Fern Fiddlehead

Since it was established in 2010, the LibreOffice project has steadily grown under the guidance of The Document Foundation (TDF) where I’ve been a volunteer — most lately as a member of its Board. Starting from a complex political situation with a legacy codebase suffering extensive technical debt, TDF has been able to cultivate both individual contributors and company-sponsored contributors and move beyond the issues to stability and effectiveness. Continue reading

Assume Good Faith

You feel slighted by a comment on a mailing list, or a forum post has failed to be moderated live. How should you react?


A recent exchange on a user forum caught my eye, one that’s typical of many user interactions with open source communities. Someone with a technical question had apparently had the answer they needed and to help others in the same situation had posted a summary of the resolution, complete with sample code. When they came back later, the summary was gone. Continue reading

7 Rules For Engaging Communities On Legal Matters

When you need to discuss a license, a legal document like a CLA or a governance rule with an open source community, what’s the best approach to take?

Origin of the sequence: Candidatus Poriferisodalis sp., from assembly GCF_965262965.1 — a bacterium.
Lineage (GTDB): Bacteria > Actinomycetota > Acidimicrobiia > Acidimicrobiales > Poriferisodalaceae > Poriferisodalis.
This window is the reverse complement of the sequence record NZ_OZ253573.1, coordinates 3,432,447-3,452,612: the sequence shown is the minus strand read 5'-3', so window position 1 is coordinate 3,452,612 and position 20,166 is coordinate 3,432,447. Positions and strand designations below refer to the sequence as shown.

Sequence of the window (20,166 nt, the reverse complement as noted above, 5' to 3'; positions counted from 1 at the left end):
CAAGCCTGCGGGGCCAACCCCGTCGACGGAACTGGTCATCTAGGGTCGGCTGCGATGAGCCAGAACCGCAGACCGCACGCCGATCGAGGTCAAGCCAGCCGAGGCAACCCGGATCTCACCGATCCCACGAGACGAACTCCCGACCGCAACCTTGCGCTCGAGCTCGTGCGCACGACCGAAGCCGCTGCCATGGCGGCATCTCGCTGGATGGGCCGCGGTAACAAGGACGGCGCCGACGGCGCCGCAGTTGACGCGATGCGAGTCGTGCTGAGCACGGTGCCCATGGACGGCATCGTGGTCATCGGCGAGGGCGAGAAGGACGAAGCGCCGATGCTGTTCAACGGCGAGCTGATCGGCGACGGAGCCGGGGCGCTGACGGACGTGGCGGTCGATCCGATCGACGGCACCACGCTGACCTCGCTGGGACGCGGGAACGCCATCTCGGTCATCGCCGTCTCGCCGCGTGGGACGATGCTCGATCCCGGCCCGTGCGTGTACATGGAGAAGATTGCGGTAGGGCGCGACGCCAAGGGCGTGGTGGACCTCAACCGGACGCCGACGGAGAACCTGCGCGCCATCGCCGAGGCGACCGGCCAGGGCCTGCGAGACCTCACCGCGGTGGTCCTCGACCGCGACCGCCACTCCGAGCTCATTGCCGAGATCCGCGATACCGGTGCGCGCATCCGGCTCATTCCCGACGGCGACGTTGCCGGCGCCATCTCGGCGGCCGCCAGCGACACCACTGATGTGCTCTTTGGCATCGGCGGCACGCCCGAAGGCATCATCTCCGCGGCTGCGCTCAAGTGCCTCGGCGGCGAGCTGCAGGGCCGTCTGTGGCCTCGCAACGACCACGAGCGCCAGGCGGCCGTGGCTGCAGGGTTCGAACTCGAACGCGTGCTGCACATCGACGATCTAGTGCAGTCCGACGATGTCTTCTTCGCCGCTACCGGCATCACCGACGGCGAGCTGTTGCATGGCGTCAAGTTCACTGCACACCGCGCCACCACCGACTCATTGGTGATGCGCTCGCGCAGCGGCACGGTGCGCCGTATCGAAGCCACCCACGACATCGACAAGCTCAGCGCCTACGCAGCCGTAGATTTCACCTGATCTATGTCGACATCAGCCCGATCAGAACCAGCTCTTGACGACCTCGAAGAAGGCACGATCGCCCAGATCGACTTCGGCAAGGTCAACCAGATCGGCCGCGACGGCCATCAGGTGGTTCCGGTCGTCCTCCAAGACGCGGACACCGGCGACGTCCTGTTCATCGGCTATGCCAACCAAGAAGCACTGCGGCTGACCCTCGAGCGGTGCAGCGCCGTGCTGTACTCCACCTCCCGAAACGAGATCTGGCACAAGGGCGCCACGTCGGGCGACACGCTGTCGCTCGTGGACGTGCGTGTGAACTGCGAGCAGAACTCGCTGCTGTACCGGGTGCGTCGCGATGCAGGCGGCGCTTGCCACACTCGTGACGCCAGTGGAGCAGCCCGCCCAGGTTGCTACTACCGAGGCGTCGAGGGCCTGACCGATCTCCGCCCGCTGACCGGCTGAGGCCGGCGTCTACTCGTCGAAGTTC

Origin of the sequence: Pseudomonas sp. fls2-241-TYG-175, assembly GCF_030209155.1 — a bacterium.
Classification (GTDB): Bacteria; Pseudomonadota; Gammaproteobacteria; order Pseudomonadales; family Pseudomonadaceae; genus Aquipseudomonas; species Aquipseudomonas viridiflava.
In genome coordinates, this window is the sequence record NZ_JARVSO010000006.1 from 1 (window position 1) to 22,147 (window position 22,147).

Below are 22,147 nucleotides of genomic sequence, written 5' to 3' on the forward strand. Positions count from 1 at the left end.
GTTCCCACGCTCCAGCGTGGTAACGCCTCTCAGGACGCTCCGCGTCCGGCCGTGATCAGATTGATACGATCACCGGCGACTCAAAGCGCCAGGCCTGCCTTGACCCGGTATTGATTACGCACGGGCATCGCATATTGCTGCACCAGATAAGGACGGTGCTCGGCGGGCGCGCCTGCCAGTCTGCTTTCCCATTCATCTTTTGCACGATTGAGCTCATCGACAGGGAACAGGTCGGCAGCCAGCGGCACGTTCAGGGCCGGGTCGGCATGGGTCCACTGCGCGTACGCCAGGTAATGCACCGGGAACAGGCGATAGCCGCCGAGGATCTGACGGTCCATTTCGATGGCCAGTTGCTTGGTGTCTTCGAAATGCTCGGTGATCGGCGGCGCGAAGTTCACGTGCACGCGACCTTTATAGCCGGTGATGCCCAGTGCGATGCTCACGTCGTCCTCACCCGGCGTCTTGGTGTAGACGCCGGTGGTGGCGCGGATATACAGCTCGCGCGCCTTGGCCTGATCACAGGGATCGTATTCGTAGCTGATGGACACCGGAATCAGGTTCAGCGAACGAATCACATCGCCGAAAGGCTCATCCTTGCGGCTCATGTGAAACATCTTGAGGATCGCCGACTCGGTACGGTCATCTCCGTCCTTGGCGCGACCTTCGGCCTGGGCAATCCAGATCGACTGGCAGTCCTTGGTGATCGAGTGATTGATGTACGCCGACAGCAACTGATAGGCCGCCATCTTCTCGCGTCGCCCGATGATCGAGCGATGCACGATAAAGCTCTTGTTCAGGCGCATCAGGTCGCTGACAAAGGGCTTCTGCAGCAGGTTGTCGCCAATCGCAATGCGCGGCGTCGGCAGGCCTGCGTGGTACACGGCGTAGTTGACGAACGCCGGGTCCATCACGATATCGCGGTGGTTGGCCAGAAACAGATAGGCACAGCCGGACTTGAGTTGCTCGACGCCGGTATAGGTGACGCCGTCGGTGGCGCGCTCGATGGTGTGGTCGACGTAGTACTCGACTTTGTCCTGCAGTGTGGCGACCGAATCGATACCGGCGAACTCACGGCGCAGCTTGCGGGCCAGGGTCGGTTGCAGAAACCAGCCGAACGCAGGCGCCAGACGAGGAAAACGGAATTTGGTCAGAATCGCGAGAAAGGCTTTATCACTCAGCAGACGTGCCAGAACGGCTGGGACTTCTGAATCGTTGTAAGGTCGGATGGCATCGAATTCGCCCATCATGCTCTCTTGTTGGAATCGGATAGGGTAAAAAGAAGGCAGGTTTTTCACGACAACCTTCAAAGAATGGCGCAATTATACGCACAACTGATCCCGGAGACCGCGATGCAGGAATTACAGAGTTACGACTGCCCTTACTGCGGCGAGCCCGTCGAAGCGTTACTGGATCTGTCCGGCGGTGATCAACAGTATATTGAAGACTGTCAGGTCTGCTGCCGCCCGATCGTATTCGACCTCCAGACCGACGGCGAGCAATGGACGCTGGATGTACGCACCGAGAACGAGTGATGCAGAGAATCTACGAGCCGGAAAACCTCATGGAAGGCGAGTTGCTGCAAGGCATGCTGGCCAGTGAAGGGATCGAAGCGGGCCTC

Squirrel pops up behind log to check things outHaving watched a fair number of people attempting to engage both the Open Source Initiative’s licensing evaluation community and the Apache Software Foundation’s legal affairs committee, here are some hints and tips for succeeding when your turn comes to conduct a discussion over legal terms with an open source community. Continue reading

Engaging Open Source Communities

At FOSDEM 2017, Simon gave a well-attended talk explaining many of the things that could go wrong for a company trying to engage a large open source project over legal or governance issues. Based loosely on a mailing list thread at the Apache Software Foundation, the talk highlighted seven things to avoid and gave ideas on how to do so.